The Institute for Market Economics (IME) presents two research papers on the topic of poverty and social assistance in Bulgaria.
Poverty and Risk Groups
This analysis focuses on the extent of poverty in the country, and its purpose is to highlight the vulnerable groups (those at the highest risk of poverty). We introduce the term “deep poverty”, which we use as a starting point in highlighting the groups in the worst socio-economic position.
Investigating the risk groups helps to not only better understand poverty, but also point out the key factors leading to poverty, as well as raising awareness for certain policies for dealing with poverty. In the following analysis, we highlight the relations between the groups at highest risk and the respective spheres of public policy, which have the highest relevance for their condition. Understanding the relation between different risk groups and the leading factors and policies that affect them, is key for achieving results and especially for decreasing deep poverty.
Challenges Faced by Social Assistance in Bulgaria
The Challenges before Social Assistance in Bulgaria Study was conducted under the Active Citizenship and Good Governance in Fighting Poverty Project. In line with the project’s purpose, the analysis tries to pay attention to some shortcomings of leading programmes in the field of social assistance. The main goal of the study is to distinguish the sources of inefficient allocation of public assistance under some programmes and to propose possible solutions that could cause more efficient and purposeful assistance for people who need it the most.
Some structural defects of the Bulgarian social support system are outlined in the first part of the analysis, and four basic programmes, which are a subject matter hereof, have been represented.
The second part analyses the four programmes in terms of the main indicators, used by the World Bank, regarding effectiveness. Based on this approach, two of the social assistance programmes – Provision of Public Assistance by Applying a Differentiated Approach and Funding Assistance for Heating – demonstrate good results, i.e. they are currently relatively effective regarding the allocation of funds and spending these funds for the poorest people. The other two main programmes, however – Supporting Families with Children and Social Integration of the Disabled – have been considered as poorly performing, i.e. they waste considerable public resources. The analysis contains specific recommendations for increasing the effectiveness of both programmes, and some of these are the enhancement of the role and the scope of the social assessment in respect of the disabled and implementation of a differentiated approach when estimating the rate of the child benefit.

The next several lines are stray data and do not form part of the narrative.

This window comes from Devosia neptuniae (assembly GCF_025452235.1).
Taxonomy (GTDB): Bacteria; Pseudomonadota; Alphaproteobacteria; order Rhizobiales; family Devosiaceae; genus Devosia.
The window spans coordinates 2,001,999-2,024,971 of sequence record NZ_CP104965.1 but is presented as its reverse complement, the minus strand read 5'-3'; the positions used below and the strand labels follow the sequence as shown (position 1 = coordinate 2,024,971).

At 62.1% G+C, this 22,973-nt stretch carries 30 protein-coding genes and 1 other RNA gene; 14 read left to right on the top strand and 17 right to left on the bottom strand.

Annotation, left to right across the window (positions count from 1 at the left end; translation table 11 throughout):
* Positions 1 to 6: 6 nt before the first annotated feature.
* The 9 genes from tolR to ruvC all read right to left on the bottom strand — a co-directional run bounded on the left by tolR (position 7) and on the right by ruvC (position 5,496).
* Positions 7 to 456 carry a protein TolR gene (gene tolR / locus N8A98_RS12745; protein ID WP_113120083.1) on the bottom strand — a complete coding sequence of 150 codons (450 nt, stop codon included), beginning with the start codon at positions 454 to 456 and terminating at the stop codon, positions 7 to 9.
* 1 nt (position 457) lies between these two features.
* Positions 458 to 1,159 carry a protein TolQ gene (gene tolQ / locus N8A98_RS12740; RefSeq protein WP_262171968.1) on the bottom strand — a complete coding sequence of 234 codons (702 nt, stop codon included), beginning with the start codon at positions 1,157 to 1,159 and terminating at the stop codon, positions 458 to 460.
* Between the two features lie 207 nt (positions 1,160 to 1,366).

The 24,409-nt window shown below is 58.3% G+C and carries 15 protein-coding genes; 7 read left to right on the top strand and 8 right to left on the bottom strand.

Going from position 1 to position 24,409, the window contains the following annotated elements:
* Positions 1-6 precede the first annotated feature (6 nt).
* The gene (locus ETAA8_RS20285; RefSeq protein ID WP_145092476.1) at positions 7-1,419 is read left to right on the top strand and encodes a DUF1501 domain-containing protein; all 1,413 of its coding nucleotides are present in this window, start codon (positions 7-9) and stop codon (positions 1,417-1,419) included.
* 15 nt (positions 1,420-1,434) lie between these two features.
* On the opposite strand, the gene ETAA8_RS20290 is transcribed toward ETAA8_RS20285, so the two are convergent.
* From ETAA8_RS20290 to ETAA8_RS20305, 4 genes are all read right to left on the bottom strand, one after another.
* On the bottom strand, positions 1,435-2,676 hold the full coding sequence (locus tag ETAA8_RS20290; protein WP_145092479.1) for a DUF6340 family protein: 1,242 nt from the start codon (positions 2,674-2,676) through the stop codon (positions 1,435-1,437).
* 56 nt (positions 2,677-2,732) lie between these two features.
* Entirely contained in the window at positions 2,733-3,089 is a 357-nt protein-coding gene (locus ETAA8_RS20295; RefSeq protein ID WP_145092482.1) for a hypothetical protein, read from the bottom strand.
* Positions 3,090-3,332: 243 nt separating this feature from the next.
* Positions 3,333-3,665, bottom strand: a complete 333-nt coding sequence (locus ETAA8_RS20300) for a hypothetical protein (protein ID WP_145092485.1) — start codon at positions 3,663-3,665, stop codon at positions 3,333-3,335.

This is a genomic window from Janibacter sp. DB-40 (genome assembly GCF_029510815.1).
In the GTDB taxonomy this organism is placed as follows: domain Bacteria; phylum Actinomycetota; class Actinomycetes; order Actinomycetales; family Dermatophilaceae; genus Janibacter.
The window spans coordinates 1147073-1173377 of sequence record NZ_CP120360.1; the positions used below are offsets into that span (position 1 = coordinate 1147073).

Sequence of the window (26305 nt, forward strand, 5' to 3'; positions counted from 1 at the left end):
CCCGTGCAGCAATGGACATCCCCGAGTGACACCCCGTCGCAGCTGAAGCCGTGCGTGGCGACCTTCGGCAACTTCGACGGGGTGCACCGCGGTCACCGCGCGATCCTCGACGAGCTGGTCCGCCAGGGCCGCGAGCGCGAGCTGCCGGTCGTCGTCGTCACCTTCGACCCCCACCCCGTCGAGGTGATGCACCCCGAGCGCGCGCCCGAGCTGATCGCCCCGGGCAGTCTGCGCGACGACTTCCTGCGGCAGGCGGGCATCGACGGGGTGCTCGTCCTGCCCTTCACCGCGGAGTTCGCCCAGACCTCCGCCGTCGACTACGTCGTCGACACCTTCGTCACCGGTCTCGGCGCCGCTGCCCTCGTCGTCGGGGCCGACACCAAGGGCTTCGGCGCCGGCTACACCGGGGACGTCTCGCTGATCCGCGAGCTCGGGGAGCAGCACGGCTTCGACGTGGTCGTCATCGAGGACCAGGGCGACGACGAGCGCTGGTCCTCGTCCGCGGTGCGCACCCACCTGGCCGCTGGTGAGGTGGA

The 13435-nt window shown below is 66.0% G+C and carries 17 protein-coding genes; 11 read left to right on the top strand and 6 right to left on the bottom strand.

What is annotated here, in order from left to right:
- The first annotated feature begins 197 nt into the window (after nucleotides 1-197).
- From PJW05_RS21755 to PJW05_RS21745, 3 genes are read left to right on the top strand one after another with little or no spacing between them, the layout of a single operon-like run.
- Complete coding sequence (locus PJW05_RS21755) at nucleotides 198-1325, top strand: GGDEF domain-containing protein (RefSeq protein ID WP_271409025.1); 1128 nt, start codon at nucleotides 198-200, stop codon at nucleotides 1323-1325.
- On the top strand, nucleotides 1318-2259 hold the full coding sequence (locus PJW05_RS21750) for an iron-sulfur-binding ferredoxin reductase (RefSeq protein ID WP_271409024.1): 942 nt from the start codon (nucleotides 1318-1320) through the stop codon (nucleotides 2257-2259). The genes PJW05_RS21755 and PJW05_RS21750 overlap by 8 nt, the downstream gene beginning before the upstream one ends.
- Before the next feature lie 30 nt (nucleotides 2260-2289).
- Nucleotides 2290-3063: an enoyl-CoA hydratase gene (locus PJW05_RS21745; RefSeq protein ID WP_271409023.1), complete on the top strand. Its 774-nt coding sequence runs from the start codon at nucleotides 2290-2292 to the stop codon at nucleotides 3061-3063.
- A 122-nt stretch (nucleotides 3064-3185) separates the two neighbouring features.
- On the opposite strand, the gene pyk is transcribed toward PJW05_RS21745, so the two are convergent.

The third part of the analysis attempts to assess the expected increase of the guaranteed minimum income concerning the rate of the granted support, the cost thereof and the number of beneficiaries. The analysis also regards the expected effect of the public assistance increase on the financial stimuli for the employed, the people working for low salaries and the economically inactive people to actively seek jobs or higher compensation for their labour. The conclusion is that the increase of social transfers should be differentiated and it should regard the country’s labour market reality. It is therefore necessary that the planned increases should be gradually implemented, and the people who need them more should get higher allowances respectively.
The fourth part of the study reasons the main principles that a future reform in the field of social assistance should be based on. These principles are the following:
- Transparency pertaining to administrative bodies’ decisions and analysis of the effect of the implemented changes and the suggested ones;
- A differentiated approach in terms of granting allowances;
- The increase of public assistance should follow the rate of increase of the public well-being.
The Active Citizenship and Good Governance in Fighting Poverty Project is being financed within the NGOs in Bulgaria Support Programme under the 2009–2014 Financial Mechanism of the European Economic Area.
This document has been drafted with the financial support of the Non-governmental Organisations in Bulgaria Support Programme under the Financial Mechanism of the European Economic Area. The Institute for Market Economics is entirely liable for the contents of this document, and it shall be acknowledged under no circumstances that this document relays the official opinion of the Financial Mechanism of the European Economic Area and the Non-governmental Organisations in Bulgaria Support Programme Operator.